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Galaxy hunters vie in distance contest

AFP/Getty Images
A handout image released by the European Southern Observatory shows a cluster of stars known as Messier 15 snapped by Hubble Space Telescope. This cluster, located some 35,000 light-years away in the constellation of Pegasus, is one of the oldest globular clusters known, with an age of around 12 billion years.

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By USA Today
Saturday, Nov. 23, 2013, 7:27 p.m.
 

Let others pursue the fattest grouse or the most gigantic buck. A new breed of 21st-century hunters is on the chase, their weapon the most advanced telescopes, their prey bigger than the solar system.

For the past few years, scientists have engaged in a fierce competition to bag the most distant galaxies in the cosmos —galaxies that existed less than a billion years after the Big Bang, the colossal explosion that founded the universe. Records have been set, broken and broken again, while astrophysicists joust over which early galaxies are real and which are embarrassing errors.

The contest is more than a “fast and furious race,” as one scientific paper called it. The quest for the farthest galaxies has shed light on the evolution of the young universe, but now researchers hope to pinpoint the onset of “cosmic dawn,” when starlight from newborn galaxies first bathed the universe.

Snaring a distant galaxy is a lot harder than bagging the most elusive game. The farthest galaxies are, to human eyes, “literally invisible,” says University of Texas-Austin astrophysicist Steven Finkelstein, whose team holds one distance record. He explains that when light from far-off galaxies travels to telescopes in our neck of the cosmic woods, any visible light is transformed along the way into a light “redder than our eyes can see,” though it's visible to the right kind of cameras and telescopes.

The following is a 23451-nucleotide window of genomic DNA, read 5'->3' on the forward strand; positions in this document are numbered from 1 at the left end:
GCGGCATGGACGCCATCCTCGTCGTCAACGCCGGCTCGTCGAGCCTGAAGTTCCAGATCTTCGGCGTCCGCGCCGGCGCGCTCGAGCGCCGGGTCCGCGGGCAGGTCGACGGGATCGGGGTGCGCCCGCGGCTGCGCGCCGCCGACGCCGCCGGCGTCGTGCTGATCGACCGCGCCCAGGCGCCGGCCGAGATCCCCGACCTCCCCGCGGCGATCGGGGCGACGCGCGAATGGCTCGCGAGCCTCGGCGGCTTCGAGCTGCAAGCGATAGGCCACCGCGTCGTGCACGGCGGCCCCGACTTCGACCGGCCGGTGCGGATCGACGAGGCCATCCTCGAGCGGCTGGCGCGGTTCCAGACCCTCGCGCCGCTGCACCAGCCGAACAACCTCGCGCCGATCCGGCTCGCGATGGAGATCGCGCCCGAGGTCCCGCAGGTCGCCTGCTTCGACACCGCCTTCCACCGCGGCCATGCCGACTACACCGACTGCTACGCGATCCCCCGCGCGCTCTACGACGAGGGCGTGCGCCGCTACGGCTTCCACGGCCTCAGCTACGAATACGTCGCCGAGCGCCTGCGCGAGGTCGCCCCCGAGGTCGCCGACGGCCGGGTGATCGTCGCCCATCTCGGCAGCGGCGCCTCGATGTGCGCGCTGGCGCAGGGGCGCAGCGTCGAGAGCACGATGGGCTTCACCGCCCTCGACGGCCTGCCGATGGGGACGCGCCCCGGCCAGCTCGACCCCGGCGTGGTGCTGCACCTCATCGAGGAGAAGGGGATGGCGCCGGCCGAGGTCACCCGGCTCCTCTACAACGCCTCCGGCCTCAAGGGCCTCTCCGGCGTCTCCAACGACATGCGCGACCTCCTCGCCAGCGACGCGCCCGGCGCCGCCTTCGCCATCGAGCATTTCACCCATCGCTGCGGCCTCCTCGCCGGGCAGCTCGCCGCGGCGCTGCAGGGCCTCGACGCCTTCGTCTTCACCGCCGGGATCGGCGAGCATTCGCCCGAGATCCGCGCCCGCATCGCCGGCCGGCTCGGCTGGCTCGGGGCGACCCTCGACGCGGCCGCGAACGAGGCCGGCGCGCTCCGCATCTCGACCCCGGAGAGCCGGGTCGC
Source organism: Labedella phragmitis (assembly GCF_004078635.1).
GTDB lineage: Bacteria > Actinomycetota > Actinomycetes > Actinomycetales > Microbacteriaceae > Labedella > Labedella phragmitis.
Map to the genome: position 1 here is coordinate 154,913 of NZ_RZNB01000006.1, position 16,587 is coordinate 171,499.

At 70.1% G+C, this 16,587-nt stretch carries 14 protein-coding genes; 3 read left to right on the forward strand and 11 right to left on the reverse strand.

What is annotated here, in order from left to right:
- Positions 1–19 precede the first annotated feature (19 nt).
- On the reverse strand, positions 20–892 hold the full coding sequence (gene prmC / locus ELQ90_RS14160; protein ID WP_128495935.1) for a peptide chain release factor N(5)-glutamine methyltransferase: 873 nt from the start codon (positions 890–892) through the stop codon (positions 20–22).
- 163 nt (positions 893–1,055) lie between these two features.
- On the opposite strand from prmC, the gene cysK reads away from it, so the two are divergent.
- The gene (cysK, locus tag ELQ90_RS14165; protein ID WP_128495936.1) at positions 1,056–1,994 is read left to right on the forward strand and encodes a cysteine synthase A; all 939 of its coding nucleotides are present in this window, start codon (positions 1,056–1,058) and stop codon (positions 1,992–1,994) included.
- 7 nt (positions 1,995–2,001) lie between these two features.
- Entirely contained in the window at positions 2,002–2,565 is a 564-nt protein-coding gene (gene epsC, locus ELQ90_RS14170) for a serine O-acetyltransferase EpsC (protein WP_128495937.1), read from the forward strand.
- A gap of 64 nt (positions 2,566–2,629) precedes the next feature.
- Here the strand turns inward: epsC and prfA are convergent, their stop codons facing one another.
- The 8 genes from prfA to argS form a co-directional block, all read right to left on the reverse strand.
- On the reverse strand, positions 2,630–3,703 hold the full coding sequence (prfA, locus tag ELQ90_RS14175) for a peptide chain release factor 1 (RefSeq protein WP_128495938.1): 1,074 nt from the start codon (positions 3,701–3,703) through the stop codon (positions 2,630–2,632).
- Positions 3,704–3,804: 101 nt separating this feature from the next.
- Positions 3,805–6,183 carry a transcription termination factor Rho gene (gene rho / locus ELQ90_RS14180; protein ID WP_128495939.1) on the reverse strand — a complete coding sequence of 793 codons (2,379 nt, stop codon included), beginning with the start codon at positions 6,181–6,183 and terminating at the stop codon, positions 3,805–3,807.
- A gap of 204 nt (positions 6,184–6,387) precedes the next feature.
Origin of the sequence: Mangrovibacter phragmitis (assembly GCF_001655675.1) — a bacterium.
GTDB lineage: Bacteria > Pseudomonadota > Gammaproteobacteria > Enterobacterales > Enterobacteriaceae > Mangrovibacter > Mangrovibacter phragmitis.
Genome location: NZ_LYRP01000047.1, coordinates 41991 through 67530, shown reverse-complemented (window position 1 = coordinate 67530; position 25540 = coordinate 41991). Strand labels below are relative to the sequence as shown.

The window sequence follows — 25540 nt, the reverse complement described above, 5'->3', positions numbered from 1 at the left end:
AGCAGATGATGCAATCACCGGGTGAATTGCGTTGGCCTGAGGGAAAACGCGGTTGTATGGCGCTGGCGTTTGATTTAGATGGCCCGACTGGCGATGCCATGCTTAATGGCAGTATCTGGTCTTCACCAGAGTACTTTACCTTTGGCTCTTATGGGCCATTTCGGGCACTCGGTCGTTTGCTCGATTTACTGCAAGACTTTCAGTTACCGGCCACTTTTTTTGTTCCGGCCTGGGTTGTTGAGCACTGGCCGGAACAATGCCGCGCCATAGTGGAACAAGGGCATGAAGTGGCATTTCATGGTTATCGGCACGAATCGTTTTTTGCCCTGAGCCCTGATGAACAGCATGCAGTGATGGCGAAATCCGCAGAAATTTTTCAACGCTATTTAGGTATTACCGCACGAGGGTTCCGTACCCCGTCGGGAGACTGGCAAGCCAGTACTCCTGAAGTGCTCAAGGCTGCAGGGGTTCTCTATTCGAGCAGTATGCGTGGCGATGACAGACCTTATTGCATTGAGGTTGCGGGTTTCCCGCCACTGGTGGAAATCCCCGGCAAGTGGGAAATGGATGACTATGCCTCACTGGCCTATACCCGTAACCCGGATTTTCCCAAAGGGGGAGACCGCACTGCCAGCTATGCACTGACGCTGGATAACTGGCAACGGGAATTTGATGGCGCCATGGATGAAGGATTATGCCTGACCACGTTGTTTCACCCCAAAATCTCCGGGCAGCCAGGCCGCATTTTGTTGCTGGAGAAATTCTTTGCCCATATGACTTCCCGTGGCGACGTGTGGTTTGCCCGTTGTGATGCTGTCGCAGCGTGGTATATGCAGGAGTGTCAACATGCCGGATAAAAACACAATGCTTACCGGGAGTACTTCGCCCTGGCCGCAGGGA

Such “redshifted” light spends billions of years journeying to the vicinity of Earth. The information encoded in the light gives scientists a picture of galaxies as they were billions of years ago — essentially the baby pictures of the universe. The farther away the galaxy, the further back in time we see.

For years, scientists could peer back no further than about 12 billion years ago, when the universe was about 780 million years old. Finally, in 2009, astronauts fitted the Hubble Space Telescope with a new camera, called Wide Field Camera 3, that revolutionized the galaxy-hunting business. Wide Field 3 is far more efficient than its predecessor on the Hubble, and it can see very red light, just the right color for detecting the most distant galaxies.

Researchers have discovered about 200 galaxies that were in existence less than 780 million years after the Big Bang, according to research by astrophysicist Garth Illingworth of the University of California-Santa Cruz and his colleagues.

Though there's still much to learn, Hubble can't help much more. Researchers are waiting eagerly for the opening of an array of ground-based telescopes and for the 2018 launch of NASA's James Webb Space Telescope, which should allow researchers to detect galaxies not long after the Big Bang.

 

 
 


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